Well, no amount of cheerleading here or elsewhere is likely to have any impact whatsoever now on the chances of Son of Babylon receiving an encore screening at MIFF; it transpires that its two previous screenings both flew in the face of its producers' and director's wishes, something which came to light only on Friday just past, not that you'd know about it through either MIFF or through the mainstream media.

I feel very sad – and rather conflicted – about this. I would have it that as many people, spread as far and wide across the globe as possible, could see this superb, harrowing film, which, a la Bahman Ghobadi's extraordinary Turtles Can Fly, is hard to credit was even made, let alone made so well and to such powerful and profound an end result.

However, knowing that to screen it here – to have screened it here twice already – goes altogether against the wishes of its producers, in connection with their horror at belatedly discovering that MIFF is in a cultural partnership with the state of Israel, troubles me considerably.

My lived experience in the Middle East runs only as far as 10 days spent in Abu Dhabi just last year, for the most part cocooned in the incredible unreality that was to be a pampered guest of the impossibly deep-pocketed 3rd Middle East International Film Festival, covering this fledgling would-be A-list festival for Senses of Cinema. But while that meant I spent precious little time amongst the everyday folk of the UAE's capital – my experiences of downtown Abu Dhabi were limited to just a couple of desultory, slightly nervous ground level sojourns and no small amount of al fresco shisha smoking in the company of an American expatriate – there was nonetheless absolutely no misinterpreting the wider Arab world's feeling towards the conduct of the state of Israel, to the limited extent they ever even acknowledge it as a nation state at all. The depth of Arab ill-feeling towards Israel, with, of course, particular respect to its part in the inexorable Israel-Palestine conflict, is not something I would ever think to trifle with.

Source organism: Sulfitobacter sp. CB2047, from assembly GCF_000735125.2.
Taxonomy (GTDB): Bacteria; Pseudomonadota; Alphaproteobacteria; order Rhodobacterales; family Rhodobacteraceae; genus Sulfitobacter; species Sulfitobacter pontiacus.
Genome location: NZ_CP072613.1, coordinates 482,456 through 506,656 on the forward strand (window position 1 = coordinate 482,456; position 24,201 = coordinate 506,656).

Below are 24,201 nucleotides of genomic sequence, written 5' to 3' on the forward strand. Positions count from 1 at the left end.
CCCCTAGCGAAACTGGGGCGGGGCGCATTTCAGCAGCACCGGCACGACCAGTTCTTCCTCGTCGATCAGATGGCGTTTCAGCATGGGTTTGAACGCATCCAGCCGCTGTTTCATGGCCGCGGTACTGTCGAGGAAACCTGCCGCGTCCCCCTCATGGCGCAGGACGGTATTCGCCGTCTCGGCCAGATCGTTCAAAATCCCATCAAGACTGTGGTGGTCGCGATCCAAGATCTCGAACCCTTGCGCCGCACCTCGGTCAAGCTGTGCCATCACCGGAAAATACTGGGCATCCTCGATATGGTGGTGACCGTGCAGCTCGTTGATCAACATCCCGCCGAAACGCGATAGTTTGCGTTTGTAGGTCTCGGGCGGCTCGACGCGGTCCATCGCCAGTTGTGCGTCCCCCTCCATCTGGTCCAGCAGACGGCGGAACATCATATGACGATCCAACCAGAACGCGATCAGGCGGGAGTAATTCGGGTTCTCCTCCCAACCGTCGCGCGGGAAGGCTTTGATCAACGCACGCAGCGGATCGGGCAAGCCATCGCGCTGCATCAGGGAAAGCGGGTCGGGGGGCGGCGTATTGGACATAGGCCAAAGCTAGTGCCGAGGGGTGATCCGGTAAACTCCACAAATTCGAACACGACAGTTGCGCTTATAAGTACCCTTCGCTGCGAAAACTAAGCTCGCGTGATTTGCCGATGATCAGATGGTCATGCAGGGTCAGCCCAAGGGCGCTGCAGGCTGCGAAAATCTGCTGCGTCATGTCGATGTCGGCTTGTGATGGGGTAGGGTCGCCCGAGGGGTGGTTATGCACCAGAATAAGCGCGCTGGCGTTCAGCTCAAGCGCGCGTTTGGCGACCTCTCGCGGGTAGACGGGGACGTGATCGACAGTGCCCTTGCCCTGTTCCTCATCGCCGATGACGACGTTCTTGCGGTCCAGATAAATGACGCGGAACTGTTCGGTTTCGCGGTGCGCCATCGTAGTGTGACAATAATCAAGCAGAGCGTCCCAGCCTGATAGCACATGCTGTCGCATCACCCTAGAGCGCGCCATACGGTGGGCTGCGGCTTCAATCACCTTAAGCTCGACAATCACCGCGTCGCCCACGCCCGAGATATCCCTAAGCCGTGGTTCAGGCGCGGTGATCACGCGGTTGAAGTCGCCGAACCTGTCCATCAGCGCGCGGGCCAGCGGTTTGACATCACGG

It saddens me that I no longer feel I can (futilely, anyway) champion an encore screening of this wonderful film at MIFF and will instead simply hope that one of Australia's many fine exhibitors/DVD distributors picks it up to give it a second life, and a far wider audience, around these parts.

L.A. Zombie
Anyone keen to read more about this rather messy second controversy to hit the 2010 MIFF (the first being, of course, the rather absurd business of the Australian Classification Board's eleventh hour refusal to allow MIFF to screen L.A. Zombie (almost agreeably absurd – a man named Donald McDonald bans a film made by a man named Bruce La Bruce – you just can't make this stuff up!)) ought to read “How the Melbourne Film Festival embraces apartheid Israel” on Sydney-based multihyphenate Antony Loewenstein's blog, which gives due consideration to a blow-by-blow account of a handful of oppositional leaked correspondences between the Son of Babylon production team and MIFF Director Richard Moore, correspondences reproduced verbatim elsewhere online.

I have to admit to considerable ambivalence about the online publication of these leaked emails, which is why I won't provide a link to them here. (If you really feel you must read them, you can be assured you'll have little trouble finding them.) Much of my ambivalence is in fact less concerned with the privacy issues surrounding putting into the public sphere a professional dialogue that was, of course, originally conducted privately, but rather with the unsanctioned exposure of the contact details of the parties concerned. That, for mine, is a bridge too far. I am in turn further troubled that my highlighting my concern with this instance of a world's worst practice might also only lead to a wider discovery of those very materials that I think oughtn't be exposed in the first place. Please, don't go there, girlfriends!

Anyway, moving on from the particularity of the Son of Babylon affair: Jacinda Woodhead's “Occupied with free speech” on the ABC's “The Drum Unleashed” makes for interesting further reading, in considering whether MIFF's recent receipt of Liberty Victoria's free speech award, the Voltaire award – about which there was some self-congratulatory chest-thumping during Richard Moore's Opening Night speech – isn't something of a travesty in light of the festival's acceptance of sponsorship from the state of Israel.

We live in interesting times...